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Donegal Creek, Lancaster County, 2/16/2013

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Fished Donegal from 11:30 to 5 today and managed 19 rainbows. Missed a ton and lost 8 as well! My first trip of the year and it was good to shake the rust off. They all came on either pt nymphs sz 16 and egg patterns. All of the fish had good color and nice fins...didn't catch a single one that looked like a stockie. So can anyone tell me when the last time this was stocked? I was shocked i caught that many in February since Donegal isnt on the pfbc stock list anymore. Any chance these were all actually wild??? All were 6-10" long and looked as pictured.

Posted on: 2013/2/16 19:09


Re: Donegal Creek, Lancaster County, 2/16/2013
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The fish you're catching are fingerlings stocked a few months ago. You'll note that the adipose fin has been clipped on the fish in your pic. This section of Donegal isn't on the stocking list because it does not currently receive adult sized trout.

Lots of folks have been catching them and they seem to have held up well over the winter (so far).

Posted on: 2013/2/16 19:23


Re: Donegal Creek, Lancaster County, 2/16/2013

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Thanks! That makes sense. Are they going to continue this and were they stocked throughout?

Posted on: 2013/2/16 19:26


Re: Donegal Creek, Lancaster County, 2/16/2013

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That shows how bad i am at identifying wild rainbows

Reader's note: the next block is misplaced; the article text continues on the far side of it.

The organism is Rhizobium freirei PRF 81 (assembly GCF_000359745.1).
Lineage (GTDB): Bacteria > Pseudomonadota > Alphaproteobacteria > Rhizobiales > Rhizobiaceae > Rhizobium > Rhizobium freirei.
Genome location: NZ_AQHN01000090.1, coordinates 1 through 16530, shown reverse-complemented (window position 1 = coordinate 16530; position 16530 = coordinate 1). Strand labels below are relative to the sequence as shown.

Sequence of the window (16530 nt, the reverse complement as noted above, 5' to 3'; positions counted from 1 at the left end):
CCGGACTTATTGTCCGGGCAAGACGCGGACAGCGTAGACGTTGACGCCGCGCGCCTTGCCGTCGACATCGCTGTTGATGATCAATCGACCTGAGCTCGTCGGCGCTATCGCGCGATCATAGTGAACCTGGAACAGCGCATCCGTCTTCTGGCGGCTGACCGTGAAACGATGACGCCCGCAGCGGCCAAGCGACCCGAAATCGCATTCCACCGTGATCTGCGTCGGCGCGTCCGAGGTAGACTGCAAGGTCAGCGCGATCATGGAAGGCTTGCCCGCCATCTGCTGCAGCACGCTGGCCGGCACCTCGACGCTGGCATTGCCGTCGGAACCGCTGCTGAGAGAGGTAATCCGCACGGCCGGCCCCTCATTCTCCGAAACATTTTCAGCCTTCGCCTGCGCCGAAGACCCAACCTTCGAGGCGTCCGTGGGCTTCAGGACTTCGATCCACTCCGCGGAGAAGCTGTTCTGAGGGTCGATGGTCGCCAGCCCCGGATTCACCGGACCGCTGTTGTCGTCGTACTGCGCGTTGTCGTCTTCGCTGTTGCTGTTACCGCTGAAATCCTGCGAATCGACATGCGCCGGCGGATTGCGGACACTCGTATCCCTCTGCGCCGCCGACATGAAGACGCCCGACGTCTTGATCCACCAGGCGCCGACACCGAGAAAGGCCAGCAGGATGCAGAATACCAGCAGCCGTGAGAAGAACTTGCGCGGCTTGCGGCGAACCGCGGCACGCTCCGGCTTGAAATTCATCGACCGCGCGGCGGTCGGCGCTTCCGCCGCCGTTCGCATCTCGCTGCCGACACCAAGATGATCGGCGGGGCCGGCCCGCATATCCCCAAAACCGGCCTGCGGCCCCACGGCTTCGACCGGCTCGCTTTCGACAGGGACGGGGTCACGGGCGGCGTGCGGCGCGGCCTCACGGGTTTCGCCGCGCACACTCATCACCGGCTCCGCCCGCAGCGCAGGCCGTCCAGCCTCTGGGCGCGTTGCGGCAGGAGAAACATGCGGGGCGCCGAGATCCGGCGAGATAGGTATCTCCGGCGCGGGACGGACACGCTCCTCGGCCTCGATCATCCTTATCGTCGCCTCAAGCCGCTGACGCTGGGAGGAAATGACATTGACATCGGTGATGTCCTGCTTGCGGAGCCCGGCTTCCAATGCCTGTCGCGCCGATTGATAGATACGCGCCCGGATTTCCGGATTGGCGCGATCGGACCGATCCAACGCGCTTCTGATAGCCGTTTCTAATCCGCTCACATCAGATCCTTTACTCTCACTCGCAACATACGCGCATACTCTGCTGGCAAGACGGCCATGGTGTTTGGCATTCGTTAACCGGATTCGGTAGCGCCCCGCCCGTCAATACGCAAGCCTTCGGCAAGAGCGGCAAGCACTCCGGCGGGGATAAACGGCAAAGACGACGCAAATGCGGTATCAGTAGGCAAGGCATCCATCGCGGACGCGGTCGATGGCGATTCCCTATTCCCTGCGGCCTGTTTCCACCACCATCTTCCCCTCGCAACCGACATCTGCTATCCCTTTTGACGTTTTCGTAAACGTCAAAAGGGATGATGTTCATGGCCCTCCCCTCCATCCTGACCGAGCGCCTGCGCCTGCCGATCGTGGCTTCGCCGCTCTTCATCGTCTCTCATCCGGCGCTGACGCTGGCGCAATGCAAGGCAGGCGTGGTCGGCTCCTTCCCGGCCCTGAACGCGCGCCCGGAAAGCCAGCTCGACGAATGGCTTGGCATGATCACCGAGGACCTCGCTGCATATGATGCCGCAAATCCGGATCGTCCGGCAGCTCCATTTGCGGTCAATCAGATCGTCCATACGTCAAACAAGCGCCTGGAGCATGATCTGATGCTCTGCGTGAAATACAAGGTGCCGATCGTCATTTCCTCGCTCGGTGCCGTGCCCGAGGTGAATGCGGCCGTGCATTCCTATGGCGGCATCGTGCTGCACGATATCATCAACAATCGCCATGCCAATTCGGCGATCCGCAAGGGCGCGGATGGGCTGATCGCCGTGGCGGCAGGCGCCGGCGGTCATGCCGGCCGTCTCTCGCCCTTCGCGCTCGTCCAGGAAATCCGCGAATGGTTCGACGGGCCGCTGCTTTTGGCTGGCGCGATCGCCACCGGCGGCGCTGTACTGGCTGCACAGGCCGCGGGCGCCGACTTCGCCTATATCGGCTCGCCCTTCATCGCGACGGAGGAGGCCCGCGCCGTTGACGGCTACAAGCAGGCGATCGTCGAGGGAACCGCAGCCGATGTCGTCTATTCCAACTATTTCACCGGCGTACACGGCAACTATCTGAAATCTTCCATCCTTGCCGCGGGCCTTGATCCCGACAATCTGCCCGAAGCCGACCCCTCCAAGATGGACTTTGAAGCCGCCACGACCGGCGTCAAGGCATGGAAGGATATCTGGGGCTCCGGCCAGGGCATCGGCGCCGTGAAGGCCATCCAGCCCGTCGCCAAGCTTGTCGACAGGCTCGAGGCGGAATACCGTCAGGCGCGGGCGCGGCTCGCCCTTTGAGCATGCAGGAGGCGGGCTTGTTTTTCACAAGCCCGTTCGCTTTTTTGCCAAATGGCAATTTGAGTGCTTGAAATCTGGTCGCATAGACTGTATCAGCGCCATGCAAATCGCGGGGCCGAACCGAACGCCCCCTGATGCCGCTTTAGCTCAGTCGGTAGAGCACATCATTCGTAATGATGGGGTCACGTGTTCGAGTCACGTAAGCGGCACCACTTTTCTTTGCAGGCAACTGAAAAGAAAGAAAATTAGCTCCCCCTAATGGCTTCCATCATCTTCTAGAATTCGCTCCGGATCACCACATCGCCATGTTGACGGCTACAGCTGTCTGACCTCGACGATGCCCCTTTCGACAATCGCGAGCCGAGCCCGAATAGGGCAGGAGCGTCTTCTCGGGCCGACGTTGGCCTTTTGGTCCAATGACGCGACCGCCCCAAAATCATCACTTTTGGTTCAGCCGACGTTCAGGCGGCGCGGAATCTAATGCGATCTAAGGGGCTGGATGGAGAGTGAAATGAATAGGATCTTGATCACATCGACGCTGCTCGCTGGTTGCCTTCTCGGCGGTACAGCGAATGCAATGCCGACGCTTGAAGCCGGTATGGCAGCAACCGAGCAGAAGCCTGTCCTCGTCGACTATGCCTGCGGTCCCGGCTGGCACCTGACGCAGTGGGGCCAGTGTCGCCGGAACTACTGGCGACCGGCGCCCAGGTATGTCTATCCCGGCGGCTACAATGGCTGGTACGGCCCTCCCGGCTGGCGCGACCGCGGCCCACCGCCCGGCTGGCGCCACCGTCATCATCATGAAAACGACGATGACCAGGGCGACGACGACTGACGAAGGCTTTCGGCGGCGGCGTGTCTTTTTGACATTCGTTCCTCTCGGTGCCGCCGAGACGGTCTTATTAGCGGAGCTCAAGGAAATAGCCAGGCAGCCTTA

Posted on: 2013/2/16 19:28


Re: Donegal Creek, Lancaster County, 2/16/2013

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I think the fingerling program is proposed through 2015. The fish have dispersed on their own nicely throughout much of the C&R area. The fish were stocked this year in early October.

Posted on: 2013/2/16 19:32


Re: Donegal Creek, Lancaster County, 2/16/2013
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Why did they clip adipose fins? Perhaps to distinguish them from the wild browns I guess.

Posted on: 2013/2/17 0:21
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Re: Donegal Creek, Lancaster County, 2/16/2013

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I've been told that clipping the adipose fin is common in experimental stockings by the PFBC. In support of the OP's comments these fish have colored up nicely and most fins and tails are in very good condition. (The one in the photo does show damage on lower edge of the tail consistent with a stocked fish). Some of them are also sporting distinctive blue par markings. Without the clipped adipose, a legitimate debate could be had about stocked vs. wild on some of these fish.

Posted on: 2013/2/17 7:02


Re: Donegal Creek, Lancaster County, 2/16/2013

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Yes, and we want to avoid that identification debate because we want to do follow-up population estimates that will be used to measure biomass and survival of the stocked fingerlings. Such surveys will be done annually through 2015 and each C&R FFO area that received fingerlings last October (5 waters) will be evaluated. Fingerling stockings are planned to occur each fall during through 2015.